How to communicate with our audience?
As many other charities and environmental organizations, we look for ways to communicate to the public the issues and solutions we think are important. One of our supporters, Rick Pollay, who is an expert in marketing and advertising, brought this recent ad to our attention and shared with us his impression of its effectiveness. We thought this might be an interesting conversation and educational piece, so we asked the Skeena Watershed Conservation Coalition if we could share this image with our readers. What do you think?
— SPEC ED Oliver
Rick Pollay, Curator, History of Advertising Archives, UBC
I applaud the eye-catching color and graphics, especially in a black and white newspaper context, with a strong use of the visual to dramatically convey the message concept of the “watershed moment” in the “go – no go” choice faced. This reliance of the visual, not the verbal, is vital as research shows that most ads don’t get noticed, and even for those that do get noticed, fewer than 10% of viewers get past the headline text. Far too often advocacy ads rely too heavily on words alone to get their idea(s) across. In ads, as in life, the picture is worth a 1,000 words at the least, especially when the words go largely unread.
The “go – no go” choice is treated with symmetry, splitting the entire image, including Justin’s face and necktie, exactly in half with “climate action” and “climate disaster” illustrated by symmetrical (natural, colored) rays of light vs. (industrial, black & white) smoke stack pollution, the latter visualising greenhouse gasses in a bit of poetic licence. This contrast is reinforced by a single forceful and credible quote for each half, wisely refraining from overkill with multiple quotes, evidence and argument best left to other modes of communication. Of lesser import, but adding to overall efficacy of the ad by resonance, are the word play of “watershed moment” with protecting a watershed; the symmetry of the whole fish and the fish skeleton; the visual references to both air and water issues; the placement of the “natural” choice of the left, and the “industrial” choice on the right.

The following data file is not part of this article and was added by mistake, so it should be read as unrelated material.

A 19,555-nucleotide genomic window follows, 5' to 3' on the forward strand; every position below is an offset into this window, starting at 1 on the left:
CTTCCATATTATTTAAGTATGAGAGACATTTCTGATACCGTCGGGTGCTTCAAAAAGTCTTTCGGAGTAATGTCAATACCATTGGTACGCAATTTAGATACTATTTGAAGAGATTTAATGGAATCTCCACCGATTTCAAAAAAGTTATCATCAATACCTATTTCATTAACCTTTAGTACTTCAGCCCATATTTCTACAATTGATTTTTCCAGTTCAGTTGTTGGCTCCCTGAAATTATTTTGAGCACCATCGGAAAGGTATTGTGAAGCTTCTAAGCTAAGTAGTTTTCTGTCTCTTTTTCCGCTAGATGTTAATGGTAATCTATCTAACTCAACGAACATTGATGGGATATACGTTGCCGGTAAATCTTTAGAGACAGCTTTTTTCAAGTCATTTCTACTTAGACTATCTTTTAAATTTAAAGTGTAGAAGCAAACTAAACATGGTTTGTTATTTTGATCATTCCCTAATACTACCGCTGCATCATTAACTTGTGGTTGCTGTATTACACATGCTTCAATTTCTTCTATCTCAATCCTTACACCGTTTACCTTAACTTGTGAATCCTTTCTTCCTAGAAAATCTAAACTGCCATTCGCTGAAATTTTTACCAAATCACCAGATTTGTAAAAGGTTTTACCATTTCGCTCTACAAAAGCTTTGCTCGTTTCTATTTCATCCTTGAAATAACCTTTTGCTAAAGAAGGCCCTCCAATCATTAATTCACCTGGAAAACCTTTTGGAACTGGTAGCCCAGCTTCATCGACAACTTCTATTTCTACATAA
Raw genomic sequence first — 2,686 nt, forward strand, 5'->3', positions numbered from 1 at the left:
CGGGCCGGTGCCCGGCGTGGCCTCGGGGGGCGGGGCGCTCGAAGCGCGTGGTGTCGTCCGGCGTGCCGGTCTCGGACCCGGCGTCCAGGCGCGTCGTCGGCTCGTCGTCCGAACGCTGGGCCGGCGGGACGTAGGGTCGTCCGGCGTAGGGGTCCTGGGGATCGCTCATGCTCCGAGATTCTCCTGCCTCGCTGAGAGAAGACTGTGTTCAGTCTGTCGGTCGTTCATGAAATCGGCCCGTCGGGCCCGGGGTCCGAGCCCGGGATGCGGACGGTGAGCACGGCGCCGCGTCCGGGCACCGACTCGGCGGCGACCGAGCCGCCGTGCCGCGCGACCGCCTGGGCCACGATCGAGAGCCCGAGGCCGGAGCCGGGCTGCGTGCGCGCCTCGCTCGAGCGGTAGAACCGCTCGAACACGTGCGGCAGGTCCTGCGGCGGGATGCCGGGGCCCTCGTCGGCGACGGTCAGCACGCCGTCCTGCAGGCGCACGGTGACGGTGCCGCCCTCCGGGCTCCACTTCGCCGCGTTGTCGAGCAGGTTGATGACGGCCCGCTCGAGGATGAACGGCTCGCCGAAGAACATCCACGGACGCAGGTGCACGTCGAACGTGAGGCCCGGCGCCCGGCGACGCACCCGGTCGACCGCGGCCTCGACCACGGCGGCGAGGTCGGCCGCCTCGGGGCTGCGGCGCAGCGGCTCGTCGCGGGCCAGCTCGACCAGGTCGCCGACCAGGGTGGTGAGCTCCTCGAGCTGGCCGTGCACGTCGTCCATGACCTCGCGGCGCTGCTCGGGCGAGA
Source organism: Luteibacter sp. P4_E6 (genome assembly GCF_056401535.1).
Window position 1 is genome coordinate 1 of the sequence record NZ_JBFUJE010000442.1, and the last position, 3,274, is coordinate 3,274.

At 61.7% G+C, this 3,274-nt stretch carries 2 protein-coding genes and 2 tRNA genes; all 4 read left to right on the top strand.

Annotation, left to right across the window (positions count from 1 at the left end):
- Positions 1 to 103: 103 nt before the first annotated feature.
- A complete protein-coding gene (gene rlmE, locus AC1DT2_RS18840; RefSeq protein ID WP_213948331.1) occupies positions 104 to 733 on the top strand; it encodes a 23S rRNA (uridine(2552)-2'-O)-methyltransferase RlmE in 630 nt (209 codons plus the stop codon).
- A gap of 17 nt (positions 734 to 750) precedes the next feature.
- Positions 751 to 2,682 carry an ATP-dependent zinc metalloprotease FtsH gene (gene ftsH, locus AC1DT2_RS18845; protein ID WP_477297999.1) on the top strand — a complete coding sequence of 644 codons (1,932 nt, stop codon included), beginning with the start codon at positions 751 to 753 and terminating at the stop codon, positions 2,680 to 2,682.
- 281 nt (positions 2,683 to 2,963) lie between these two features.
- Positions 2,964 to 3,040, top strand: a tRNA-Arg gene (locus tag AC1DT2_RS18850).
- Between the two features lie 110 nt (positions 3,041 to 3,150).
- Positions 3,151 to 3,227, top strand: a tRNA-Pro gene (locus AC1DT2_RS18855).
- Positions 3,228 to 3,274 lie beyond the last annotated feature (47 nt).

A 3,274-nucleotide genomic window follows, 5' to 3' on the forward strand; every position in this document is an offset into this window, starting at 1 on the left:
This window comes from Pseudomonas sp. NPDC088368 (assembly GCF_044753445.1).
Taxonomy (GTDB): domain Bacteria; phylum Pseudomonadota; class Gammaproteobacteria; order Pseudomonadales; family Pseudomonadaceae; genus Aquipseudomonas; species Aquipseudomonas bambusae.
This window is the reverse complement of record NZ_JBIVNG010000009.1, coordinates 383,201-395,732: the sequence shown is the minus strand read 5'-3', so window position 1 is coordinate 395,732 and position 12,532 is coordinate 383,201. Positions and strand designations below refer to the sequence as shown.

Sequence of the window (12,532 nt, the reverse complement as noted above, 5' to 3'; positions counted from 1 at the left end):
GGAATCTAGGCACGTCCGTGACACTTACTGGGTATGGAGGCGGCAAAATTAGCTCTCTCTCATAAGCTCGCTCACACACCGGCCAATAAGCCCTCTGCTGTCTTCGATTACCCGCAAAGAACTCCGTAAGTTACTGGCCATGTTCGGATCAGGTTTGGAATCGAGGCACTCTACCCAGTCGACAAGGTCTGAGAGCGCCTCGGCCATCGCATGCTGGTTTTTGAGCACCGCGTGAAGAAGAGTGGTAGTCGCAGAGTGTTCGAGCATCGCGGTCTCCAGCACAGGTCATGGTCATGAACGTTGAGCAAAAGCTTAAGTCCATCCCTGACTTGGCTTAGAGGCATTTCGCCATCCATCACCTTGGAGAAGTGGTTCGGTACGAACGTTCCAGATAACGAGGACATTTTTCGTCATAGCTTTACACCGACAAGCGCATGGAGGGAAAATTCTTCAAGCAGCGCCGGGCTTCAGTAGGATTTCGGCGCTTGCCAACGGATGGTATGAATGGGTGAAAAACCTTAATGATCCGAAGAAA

The message is very personalized to Justin Trudeau in its headline, portrait rendering, direct quotation and “Dear Justin” salutation in the body text from the sponsoring organization. Their identity, skeenawatershed.com, is left to the very fine print at the very end. While this might have been larger, showing self-confidence and pride in this ad, it is entirely reasonable that the focus of the ad stay on Trudeau and the decision he and his government face, not on the organization authoring the plea, as this can easily be become a distraction. More important, in my view, is the appeal to Justin to “stand with science” and make a policy decision based on evidence, not ideology, and that the evidence weighed include the decision’s impact on First Nations, fish habitat, and greenhouse gasses.